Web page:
National Geographic : 1949 Mar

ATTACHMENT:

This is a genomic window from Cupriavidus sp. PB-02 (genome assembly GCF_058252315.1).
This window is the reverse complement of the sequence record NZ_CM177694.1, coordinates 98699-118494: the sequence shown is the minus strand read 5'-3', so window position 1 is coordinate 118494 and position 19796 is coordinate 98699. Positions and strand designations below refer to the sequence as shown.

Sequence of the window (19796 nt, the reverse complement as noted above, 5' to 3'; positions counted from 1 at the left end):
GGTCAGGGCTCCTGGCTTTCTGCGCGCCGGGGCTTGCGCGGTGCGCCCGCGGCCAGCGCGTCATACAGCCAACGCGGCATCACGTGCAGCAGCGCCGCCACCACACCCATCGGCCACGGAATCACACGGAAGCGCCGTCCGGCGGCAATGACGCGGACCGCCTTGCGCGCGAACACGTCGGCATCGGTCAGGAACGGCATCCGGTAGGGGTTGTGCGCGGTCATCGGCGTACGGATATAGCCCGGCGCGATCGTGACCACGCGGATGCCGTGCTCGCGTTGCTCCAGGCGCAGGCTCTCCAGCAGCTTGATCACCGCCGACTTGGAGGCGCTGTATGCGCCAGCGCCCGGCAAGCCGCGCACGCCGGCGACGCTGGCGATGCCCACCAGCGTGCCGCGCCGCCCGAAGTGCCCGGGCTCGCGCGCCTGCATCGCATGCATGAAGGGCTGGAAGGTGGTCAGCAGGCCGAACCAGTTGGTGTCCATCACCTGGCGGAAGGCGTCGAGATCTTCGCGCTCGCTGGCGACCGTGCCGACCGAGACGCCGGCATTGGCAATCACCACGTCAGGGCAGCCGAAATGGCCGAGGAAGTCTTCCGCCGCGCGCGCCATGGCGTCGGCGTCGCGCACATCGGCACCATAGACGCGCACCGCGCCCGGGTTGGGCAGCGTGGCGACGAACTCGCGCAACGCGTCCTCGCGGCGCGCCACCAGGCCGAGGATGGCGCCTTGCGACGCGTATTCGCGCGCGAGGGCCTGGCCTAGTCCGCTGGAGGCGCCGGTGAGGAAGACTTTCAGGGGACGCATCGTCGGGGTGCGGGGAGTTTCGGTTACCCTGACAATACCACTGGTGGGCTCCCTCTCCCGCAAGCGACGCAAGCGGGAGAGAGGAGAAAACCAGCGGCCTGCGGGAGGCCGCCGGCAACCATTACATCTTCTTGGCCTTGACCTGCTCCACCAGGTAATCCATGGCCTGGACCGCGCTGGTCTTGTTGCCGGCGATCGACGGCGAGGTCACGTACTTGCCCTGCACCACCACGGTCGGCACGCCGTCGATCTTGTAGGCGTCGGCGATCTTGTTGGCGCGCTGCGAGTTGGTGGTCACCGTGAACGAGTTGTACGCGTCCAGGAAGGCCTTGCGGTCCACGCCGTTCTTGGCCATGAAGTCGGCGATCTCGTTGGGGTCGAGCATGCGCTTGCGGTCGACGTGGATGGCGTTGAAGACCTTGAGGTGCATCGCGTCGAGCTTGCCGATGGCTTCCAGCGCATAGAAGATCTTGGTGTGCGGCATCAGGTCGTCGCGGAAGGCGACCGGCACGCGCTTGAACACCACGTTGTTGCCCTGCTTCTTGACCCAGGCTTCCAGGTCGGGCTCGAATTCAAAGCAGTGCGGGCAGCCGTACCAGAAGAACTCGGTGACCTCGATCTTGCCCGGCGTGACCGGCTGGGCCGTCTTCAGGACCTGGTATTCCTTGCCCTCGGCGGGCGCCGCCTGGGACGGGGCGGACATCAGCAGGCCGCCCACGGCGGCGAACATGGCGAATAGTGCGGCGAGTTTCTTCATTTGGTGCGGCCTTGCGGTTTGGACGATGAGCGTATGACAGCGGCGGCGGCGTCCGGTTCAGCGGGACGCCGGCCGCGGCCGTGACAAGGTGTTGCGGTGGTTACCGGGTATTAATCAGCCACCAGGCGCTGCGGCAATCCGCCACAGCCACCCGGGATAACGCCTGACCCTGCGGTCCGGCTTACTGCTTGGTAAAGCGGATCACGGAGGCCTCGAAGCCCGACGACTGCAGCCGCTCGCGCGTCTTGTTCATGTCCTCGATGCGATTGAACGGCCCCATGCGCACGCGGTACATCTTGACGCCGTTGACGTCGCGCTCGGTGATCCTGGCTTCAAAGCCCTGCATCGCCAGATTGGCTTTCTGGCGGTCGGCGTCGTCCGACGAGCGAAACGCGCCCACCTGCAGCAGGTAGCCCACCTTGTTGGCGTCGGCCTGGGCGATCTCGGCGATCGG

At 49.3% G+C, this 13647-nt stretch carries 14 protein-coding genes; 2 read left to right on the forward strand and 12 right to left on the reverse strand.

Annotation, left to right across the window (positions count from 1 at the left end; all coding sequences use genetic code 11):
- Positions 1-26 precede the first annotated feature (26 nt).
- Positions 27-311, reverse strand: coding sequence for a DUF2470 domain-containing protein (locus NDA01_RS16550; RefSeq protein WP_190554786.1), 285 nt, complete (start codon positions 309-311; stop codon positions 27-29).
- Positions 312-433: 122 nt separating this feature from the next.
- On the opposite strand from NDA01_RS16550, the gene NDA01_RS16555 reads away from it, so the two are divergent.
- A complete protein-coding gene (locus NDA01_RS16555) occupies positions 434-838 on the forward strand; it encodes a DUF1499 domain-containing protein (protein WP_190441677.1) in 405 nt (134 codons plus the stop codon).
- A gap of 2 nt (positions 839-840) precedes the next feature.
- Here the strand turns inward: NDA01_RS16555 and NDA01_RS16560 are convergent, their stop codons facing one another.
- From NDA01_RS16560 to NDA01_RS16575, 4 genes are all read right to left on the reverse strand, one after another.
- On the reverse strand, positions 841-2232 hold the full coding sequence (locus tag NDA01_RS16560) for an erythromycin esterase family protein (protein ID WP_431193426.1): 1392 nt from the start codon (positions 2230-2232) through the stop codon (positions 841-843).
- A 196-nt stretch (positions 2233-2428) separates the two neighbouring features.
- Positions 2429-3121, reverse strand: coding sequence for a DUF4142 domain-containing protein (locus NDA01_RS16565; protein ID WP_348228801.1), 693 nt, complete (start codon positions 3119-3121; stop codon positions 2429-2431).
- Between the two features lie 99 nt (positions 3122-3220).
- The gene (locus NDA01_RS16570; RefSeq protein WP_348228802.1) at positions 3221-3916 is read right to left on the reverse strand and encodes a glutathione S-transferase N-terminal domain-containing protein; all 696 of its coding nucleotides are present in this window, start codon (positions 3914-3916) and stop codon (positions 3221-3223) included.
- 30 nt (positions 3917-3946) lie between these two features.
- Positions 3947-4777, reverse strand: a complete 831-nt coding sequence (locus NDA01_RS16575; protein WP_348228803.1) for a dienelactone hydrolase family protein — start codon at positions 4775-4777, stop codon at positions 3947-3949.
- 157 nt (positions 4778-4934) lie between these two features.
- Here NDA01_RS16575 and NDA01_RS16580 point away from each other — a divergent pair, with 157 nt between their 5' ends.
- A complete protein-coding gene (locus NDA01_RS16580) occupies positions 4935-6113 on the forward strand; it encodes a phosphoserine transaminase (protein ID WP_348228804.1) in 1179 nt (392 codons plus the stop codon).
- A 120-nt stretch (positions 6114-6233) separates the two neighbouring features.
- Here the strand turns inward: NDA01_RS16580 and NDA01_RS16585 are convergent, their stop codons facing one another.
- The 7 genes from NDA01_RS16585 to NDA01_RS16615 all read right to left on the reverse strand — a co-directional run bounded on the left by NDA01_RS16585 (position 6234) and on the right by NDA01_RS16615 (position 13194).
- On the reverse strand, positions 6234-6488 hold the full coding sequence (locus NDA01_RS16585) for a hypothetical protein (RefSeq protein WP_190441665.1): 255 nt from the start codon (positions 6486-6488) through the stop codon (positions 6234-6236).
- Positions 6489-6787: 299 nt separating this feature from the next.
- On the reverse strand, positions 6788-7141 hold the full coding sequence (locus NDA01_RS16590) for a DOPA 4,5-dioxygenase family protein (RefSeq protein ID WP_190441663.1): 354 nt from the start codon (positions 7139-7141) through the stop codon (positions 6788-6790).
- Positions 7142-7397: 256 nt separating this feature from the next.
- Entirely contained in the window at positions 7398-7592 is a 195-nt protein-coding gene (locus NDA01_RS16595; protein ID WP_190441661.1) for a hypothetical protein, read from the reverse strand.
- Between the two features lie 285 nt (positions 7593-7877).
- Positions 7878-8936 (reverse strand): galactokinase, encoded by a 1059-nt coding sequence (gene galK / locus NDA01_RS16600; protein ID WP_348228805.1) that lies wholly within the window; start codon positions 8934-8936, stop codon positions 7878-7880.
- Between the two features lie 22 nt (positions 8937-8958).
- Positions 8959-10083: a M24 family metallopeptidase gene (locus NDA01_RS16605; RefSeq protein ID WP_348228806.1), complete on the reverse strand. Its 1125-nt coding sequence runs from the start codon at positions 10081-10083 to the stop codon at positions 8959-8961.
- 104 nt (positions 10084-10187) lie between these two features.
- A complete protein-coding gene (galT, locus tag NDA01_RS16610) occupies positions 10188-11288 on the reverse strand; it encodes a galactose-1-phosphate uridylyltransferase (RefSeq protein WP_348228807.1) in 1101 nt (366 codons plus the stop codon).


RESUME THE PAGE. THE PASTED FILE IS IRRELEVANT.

Spices, the Essence of Geography BY STUART E. JONES IGHT in weight but heavy with history these are the spices. To acquire them today is prosaic. The housewife trundles her wheeled basket through the aisles of her favorite market and selects a package of pepper from India, ginger from Jamaica, or cloves from Zanzibar as casually as she would a bag of flour from Minneapolis. A few centuries ago, these fragrant, palate tingling seeds, buds, leaves, roots, berries, and bits of bark lured men into perilous adven tures and helped to build empires. Nations and cities blossomed under their influence. Churches and palaces were built, the arts flourished, blood was shed in remote parts of the earth-largely because of spices. Columbus sought spices, among other things, but discovered the Western Hemi sphere instead. After him came Vasco da Gama and a long line of Portuguese, Dutch, and English adventurers whose quests for these precious auxiliary foods opened up the whole world for exploration and trade. Spices a Spur to Exploration Early search for spices was avid because in the days before refrigeration they helped preserve food. Also, they were used to make incense, embalming preparations, perfumes, and ointments long before bathtubs came into vogue. Our word "spice" comes from the French epice, which in turn stems from the Latin species, meaning "sort" or "kind." The fact that the French grocer still calls his shop an epicerie is not surprising, in view of Gallic reverence for good foods and the part spices play in their preparation. The word "grocer," too, can be traced to the spice trade. One of the earliest of the city guilds in medieval England was the Pep perers, first heard of in 1180. In 1345 this guild was succeeded by a group which later became the Grocers' Company. The term "grocer" was used to distinguish these men, who bought and sold in "gross" (large) quan tities, from those engaged in retail trade. Over the years since the early voyages of exploration the flow of spices from land of origin to market place increased, so that today, in normal times, they are cheap and plentiful. Virtually every country contributes some spices; more than half of America's sup plies normally come from the East Indies, the Malay Peninsula, China, French Indo china, and Japan. These countries furnish such staples as pepper, cassia or cinnamon, nutmeg, mace, and turmeric. From Europe and Africa come about 25 percent, including caraway, coriander, cumin, poppy seed, ginger, laurel leaves, sage, and thyme. Other sources are the British West Indies, where nutmeg, mace, ginger, and all spice are grown, and India, which now sends us most of our pepper. Views of an Expert "Spice Taster" Very early in my spice assignment I became confused by the overlapping and complicated terminology of the spice trade. Exactly what are spices? How do they differ from herbs? I took these questions to Crosby Gaige, of New York City, who serves as adviser on flavor to the American Spice Trade Association. " 'Seasoning' is a comprehensive term ap plied to any ingredient that enhances the flavor of food," Mr. Gaige explained. "In my opinion, the word 'spice' or 'spices' should be limited to aromatic substances, mainly of tropical vegetable origin, that make dumb dishes eloquent. "I would list as spices proper: allspice, cassia, cassia buds, cinnamon, clove, ginger, mace, nutmeg, pepper, and perhaps turmeric. As a subdivision, we may name here deriva tives of the Capsicum family, the red peppers. These would include cayenne pepper, paprika, and chili pepper" (page 406). In addition to these true spices, Mr. Gaige continued, there is the category of aromatic seeds. These he listed as anise, cardamom, caraway, celery, cumin, coriander, dill, fennel, fenugreek, mustard, and poppy. "Under my classification," Mr. Gaige pointed out, "mustard is an aromatic seed, whereas in the spice trade it is generally called a spice. "And in a bracket by themselves I would put the various flavoring salts-onion, garlic, celery, and a combination generally known as 'seasoning salt,' which is an all-purpose mix ture of ground spices, herbs, salt, and hydro lyzed proteins." Mr. Gaige then turned to the enormous number of culinary herbs. He grows many in the garden of his Westchester County home. Among those in common use are bay leaves, basil, chervil, celery leaves, fennel leaves, horse-radish, oregano, parsley, the mints, mar joram, rosemary, sage, summer savory, winter savory, saffron, sassafras (the dried leaves are called file in Creole cooking), thyme, and tarragon.